FOR IMMEDIATE RELEASE | April 04, 2017
Hair strands could reveal lifestyle secrets of criminals (video)
Note to journalists: Please report that this research will be presented at a meeting of the American Chemical Society.
A press conference on this topic will be held Tuesday, April 4, at 9 a.m. Pacific time in the Moscone Center. Reporters may check-in at the press center, South Building, Foyer, or watch live on YouTube http://bit.ly/ACSLive_SanFrancisco. To ask questions online, sign in with a Google account.
SAN FRANCISCO, April 4, 2017 — Hair fiber analysis, a forensic crime tool with a questionable past, could soon have a brighter future thanks to the development of a more refined scientific technique that could reveal much about a person’s lifestyle. Scientists say the new technique could potentially provide investigators with vital clues about a person’s age, sex, body mass, diet and exercise habits that could help them hone in on potential suspects.
The researchers will present their work today at the 253rd National Meeting & Exposition of the American Chemical Society (ACS). ACS, the world’s largest scientific society, is holding the meeting here through Thursday. It features more than 14,000 presentations on a wide range of science topics.
A brand-new video on the research is available at http://bit.ly/acssfhairforensics.
“Who you are, where you’ve been, what you eat, what drugs you take — it all shows up in your hair,” says Glen P. Jackson, Ph.D. “Depending on the question being asked, the chemical analysis of human hair can provide amazing insights into the life and lifestyle of a person.”
Forensic hair analysis was once a mainstay of criminal investigations and courtrooms. The technique relied on microscopic examination of hair color, thickness and curvature to identify suspects and link them to crime scenes. However, critics have long argued that hair analysis is subjective and that experts have overstated its reliability. In fact, a recent review conducted by the U.S. Department of Justice found that 90 percent of hair examiners’ testimonies in criminal trials contained erroneous statements. As a result, several people who were convicted based on hair-sample analysis were later found to be not guilty. Jackson says forensic investigators still collect hair samples but rarely use them anymore.
Instead, DNA testing is the current gold standard in criminal cases. But Jackson, who is at West Virginia University, says hairs found at crime scenes often don’t have enough viable DNA in them for analysis. And even if DNA is available, a matching sample might not be found in existing criminal databases. In addition, DNA only provides a genetic profile of a suspect and reveals nothing about the person’s lifestyle, which could be key to breaking a case. For example, as Jackson explains, “You could have genetically identical twins, and if one is obese and one is lean, we potentially could tell the difference between their hairs with our method,” Jackson says.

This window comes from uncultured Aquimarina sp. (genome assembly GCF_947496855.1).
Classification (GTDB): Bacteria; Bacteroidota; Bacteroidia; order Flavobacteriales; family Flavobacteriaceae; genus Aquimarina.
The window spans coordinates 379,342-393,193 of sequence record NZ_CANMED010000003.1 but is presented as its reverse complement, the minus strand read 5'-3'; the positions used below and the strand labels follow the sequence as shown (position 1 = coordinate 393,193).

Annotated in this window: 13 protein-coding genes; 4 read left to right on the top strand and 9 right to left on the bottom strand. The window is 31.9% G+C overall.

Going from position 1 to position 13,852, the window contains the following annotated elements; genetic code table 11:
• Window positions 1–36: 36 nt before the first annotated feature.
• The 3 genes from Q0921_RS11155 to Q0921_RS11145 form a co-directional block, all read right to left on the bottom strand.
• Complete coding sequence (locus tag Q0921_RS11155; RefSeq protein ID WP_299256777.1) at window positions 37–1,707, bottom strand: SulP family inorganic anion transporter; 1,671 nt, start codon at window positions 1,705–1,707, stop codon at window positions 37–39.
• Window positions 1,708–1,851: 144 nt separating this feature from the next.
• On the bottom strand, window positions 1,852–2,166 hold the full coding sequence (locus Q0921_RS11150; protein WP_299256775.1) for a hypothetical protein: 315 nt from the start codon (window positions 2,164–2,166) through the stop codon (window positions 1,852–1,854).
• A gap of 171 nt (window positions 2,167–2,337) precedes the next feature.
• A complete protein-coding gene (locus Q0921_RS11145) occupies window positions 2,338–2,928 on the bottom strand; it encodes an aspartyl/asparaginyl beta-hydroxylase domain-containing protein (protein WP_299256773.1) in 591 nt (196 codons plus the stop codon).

Jackson and his team decided to delve deeper into the chemical composition of hair to see if they could develop a scientifically rigorous technique to identify certain lifestyle characteristics of criminal suspects and their victims.
Using liquid chromatography in conjunction with isotope ratio mass spectrometry (LC-IRMS), the researchers measured the ratio of isotopes (atoms of the same element that have differing numbers of neutrons) within the 21 amino acids found in keratin, the primary constituent of hair. This method is not too difficult for a technician to perform and is, therefore, becoming more common in crime labs.
With the approach, the team identified 15 isotope ratio measurements that potentially could yield crucial information about certain lifestyle habits of individuals. To test this possibility, a researcher in Jackson’s group collected hair samples from 20 women in Jordan, the lab member’s native country. Prior to LC-IRMS measurement, the women completed extensive questionnaires about their lives, including their health, hair care and diet. In a blind evaluation based on these hair samples, Jackson’s team was able to predict a subject’s body mass index with about 80 percent accuracy, using a cross-validation approach. Recently, the researchers conducted a similar study among 20 American men and women and found that they could accurately identify the sex of a donor with 90 percent accuracy.
While promising, Jackson says far more work needs to be done before this technique can be used in crime labs. The team needs to bolster its pool of hair samples and refine its methodology. For now, the analysis requires several strands of hair from the same person, which could make it difficult to use in forensic settings where only a single stand may be available. But if these issues can be worked out, then LC-IRMS analysis of amino acids in hair could eventually be a complementary forensic tool to DNA analyses, filling in gaps that genetic materials alone can’t plug, he explains.
Jackson acknowledges funding from the U.S. National Institute of Justice.
The American Chemical Society is a nonprofit organization chartered by the U.S. Congress. With nearly 157,000 members, ACS is the world’s largest scientific society and a global leader in providing access to chemistry-related research through its multiple databases, peer-reviewed journals and scientific conferences. ACS does not conduct research, but publishes and publicizes peer-reviewed scientific studies. Its main offices are in Washington, D.C., and Columbus, Ohio.